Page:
Overview

Lung volume reduction surgery is an option for some people with severe, advanced emphysema, a type of chronic obstructive pulmonary disease (COPD). In these people, the lungs are hyperinflated and cannot expand effectively. During lung volume reduction surgery, between 20 and 30 percent of the most diseased part of each lung is removed, giving the remaining, healthier parts of the lung more room to expand. Lung volume reduction surgery may also be referred to as pneumoplasty or bilateral pneumectomy.
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Not everyone with emphysema is a good candidate for lung volume reduction surgery. In fact, it is difficult to qualify for this operation. In order to be a candidate for lung volume reduction surgery, you must have significant airflow obstruction and hyperinflation, but some areas of healthier lung to preserve. Doctors will also pay attention to where in the lungs your emphysema is worst. You must be in good cardiovascular health and have stopped smoking at least six months previously. Preference is given to those with poor exercise capacity despite following the medical regimen closely and participating in rehabilitation. Those over 75 years of age are not considered good candidates. Finally, you must be strongly motivated to work hard at recovery by exercise and rehabilitation therapy starting immediately after surgery.

Lung volume reduction surgery is not a cure for COPD, but it may treat some symptoms.

What does it involve?
Your doctor will perform a number of breathing tests, blood tests, and imaging scans to find out whether lung volume reduction surgery can improve your condition. You and your doctor should decide together whether lung volume reduction surgery may be right for you. Do not be afraid to ask questions about any aspect of the surgery or recovery.

Once your lung volume reduction surgery is scheduled, you may be enrolled in a preoperative pulmonary rehabilitation program in order to speed your recovery and avoid complications. Spend the weeks before surgery preparing by eating nutritious meals and staying as active as possible, even if you can only take short walks. Do not smoke, and limit your consumption of alcoholic beverages to one or two per day. Being in top condition for surgery will make recovery easier.

You will be given instructions to stop eating a few hours or possibly the night before surgery. When you arrive at the hospital, vital signs will be taken, blood will be drawn for testing, and some scans may be taken of your chest. When it is time for the surgery, you will receive an intravenous (IV) line and anesthetic medication to make you sleep.

There are several techniques used in lung volume reduction surgery. In video-assisted thoracoscopic surgery, the surgeon makes several small incisions on the side of your chest in order to insert a videoscope and instruments. In thoracotomy, used for single lung procedures, one incision is made between your ribs on one side. The ribs are separated to allow access to the lung. In sternotomy, the surgeon cuts through the breastbone (sternum) to open the chest.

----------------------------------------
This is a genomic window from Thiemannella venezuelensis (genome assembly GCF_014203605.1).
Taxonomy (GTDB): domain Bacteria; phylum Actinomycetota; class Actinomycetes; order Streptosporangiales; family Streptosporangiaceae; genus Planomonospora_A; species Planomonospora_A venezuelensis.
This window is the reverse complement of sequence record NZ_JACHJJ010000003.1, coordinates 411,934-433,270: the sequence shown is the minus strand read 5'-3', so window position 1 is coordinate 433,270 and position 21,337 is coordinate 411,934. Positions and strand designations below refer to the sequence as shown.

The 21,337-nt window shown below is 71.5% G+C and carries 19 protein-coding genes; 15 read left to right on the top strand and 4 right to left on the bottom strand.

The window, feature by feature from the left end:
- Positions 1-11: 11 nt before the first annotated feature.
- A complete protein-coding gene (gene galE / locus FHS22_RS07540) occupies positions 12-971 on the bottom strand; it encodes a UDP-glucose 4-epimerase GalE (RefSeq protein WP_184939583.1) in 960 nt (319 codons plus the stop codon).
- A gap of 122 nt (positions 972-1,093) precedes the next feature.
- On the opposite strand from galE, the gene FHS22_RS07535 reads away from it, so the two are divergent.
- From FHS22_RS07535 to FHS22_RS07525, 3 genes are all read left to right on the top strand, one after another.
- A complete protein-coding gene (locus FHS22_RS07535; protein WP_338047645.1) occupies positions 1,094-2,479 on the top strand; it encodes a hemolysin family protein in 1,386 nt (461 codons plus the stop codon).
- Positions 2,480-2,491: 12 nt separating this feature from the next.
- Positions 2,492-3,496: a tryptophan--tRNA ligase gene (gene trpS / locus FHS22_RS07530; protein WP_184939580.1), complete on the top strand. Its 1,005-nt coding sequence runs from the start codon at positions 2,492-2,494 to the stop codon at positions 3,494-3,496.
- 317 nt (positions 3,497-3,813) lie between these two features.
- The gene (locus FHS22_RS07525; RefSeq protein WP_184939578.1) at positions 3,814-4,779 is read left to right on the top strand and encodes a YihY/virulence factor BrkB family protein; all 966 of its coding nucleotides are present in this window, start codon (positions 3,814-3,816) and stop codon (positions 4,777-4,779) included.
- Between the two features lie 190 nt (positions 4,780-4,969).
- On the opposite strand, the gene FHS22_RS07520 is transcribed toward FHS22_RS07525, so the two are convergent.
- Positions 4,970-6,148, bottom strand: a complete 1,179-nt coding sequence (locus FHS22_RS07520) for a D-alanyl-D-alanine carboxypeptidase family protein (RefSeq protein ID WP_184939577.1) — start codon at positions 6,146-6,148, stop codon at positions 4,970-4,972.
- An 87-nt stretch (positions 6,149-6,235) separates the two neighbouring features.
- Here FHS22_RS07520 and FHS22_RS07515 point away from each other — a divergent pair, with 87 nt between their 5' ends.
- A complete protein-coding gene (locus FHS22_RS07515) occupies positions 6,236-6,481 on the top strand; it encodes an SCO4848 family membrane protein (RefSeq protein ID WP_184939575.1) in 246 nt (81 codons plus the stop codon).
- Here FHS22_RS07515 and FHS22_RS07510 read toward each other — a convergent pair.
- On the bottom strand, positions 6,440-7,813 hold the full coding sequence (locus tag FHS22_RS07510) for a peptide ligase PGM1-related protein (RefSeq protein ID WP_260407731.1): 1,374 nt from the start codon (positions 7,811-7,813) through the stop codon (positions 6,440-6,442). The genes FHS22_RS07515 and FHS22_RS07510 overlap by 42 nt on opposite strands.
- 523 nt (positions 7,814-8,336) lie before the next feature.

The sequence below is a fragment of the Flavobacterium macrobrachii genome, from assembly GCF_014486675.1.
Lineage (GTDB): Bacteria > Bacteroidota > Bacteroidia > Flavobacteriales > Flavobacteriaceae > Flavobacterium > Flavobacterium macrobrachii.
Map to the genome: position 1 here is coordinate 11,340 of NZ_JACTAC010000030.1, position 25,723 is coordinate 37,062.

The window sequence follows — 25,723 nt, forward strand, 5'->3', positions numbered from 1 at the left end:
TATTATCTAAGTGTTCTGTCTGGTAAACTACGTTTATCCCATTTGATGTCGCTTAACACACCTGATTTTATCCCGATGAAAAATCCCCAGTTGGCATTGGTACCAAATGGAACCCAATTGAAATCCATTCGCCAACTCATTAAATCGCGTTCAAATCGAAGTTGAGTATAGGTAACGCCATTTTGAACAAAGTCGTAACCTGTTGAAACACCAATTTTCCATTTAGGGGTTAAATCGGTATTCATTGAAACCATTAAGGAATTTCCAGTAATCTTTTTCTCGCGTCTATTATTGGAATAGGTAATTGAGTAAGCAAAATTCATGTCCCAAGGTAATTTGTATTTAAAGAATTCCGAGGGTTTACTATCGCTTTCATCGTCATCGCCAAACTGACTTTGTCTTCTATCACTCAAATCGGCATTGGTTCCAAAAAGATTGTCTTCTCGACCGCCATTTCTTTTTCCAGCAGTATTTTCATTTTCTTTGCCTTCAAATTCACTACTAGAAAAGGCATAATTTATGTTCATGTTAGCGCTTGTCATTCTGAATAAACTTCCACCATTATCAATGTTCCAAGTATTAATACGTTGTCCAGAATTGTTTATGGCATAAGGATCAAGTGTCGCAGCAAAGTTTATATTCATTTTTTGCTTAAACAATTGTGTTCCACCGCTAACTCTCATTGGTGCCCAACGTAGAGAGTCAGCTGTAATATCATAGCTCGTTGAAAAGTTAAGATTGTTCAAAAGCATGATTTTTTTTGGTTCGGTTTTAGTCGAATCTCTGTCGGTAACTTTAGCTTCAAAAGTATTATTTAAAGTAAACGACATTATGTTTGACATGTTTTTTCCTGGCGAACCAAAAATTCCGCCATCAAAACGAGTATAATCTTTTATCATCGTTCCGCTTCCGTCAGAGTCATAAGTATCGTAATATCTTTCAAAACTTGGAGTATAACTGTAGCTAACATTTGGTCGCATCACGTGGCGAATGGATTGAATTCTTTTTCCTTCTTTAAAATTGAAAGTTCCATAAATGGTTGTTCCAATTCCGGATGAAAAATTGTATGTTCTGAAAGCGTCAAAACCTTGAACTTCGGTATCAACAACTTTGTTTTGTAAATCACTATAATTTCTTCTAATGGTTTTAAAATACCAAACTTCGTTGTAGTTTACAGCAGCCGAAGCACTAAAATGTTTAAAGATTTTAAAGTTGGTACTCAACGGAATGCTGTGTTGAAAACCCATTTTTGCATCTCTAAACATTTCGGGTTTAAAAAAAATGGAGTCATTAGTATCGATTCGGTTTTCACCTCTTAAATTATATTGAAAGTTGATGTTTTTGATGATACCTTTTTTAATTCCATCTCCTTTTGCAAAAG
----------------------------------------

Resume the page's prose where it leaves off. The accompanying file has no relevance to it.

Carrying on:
A nurse or doctor will explain how to care for your wound or wounds. Depending on your condition and the surgical technique used, you may spend five to 10 days in the hospital recovering from lung volume reduction surgery.

Rehabilitation is a vital part of recovery from lung volume reduction surgery. You should expect to be up and walking soon after surgery, and to begin postsurgical pulmonary rehabilitation therapy within a few days or weeks after surgery. Even if you do not feel up to being active, walking and exercising are necessary in order to keep your recovery period as brief and comfortable as possible.

Once you return home, it will take a few weeks to recover completely from surgery before you can return to work and other normal activities.

Intended Outcomes
In the right candidate, lung volume reduction surgery can improve breathing, lung function, and quality of life. It can also decrease the need for supplemental oxygen therapy[LINK].

Results
A study published in 1996 followed the recovery of 17 people with emphysema who received lung volume reduction surgery. After three months, most participants showed significantly improved lung function and quality of life.

Constraints
Any surgery carries risks including blood clots, blood loss, infection, breathing problems, reactions to medication, and heart attack or stroke during the surgery.

Lung volume reduction surgery can be painful, and you will most likely need pain medication for some weeks during recovery.

Possible complications of lung volume reduction surgery include pneumonia and parenchymal air leaks, or leaks within your lung, which may prolong your stay in the hospital.

Call your doctor immediately if you notice signs of infection such as swelling, redness, increased pain, or bleeding from the surgical wound.

Links

COPD: Lung Volume Reduction Surgery - Topic Overview – WebMD
http://www.webmd.com/lung/tc/copd-lung-volume-r...

Lung volume reduction surgery – Mayo Clinic
http://www.mayoclinic.org/tests-procedures/lung...

Lung Volume Reduction Surgery – University of Maryland Medical Center
http://umm.edu/programs/thoracic/services/lvr

Lung Volume Reduction Surgery – Cleveland Clinic
https://my.clevelandclinic.org/services/heart/s...

Lung Volume Reduction Surgery for Emphysema – University of Southern California Department of Cardiothoracic Surgery
http://www.cts.usc.edu/lungvolumereductionsurge...

Lung volume reduction surgery. Case selection, operative technique, and clinical results. – Annals of Surgery
http://www.ncbi.nlm.nih.gov/pmc/articles/PMC123...

Lung volume reduction surgery Questions

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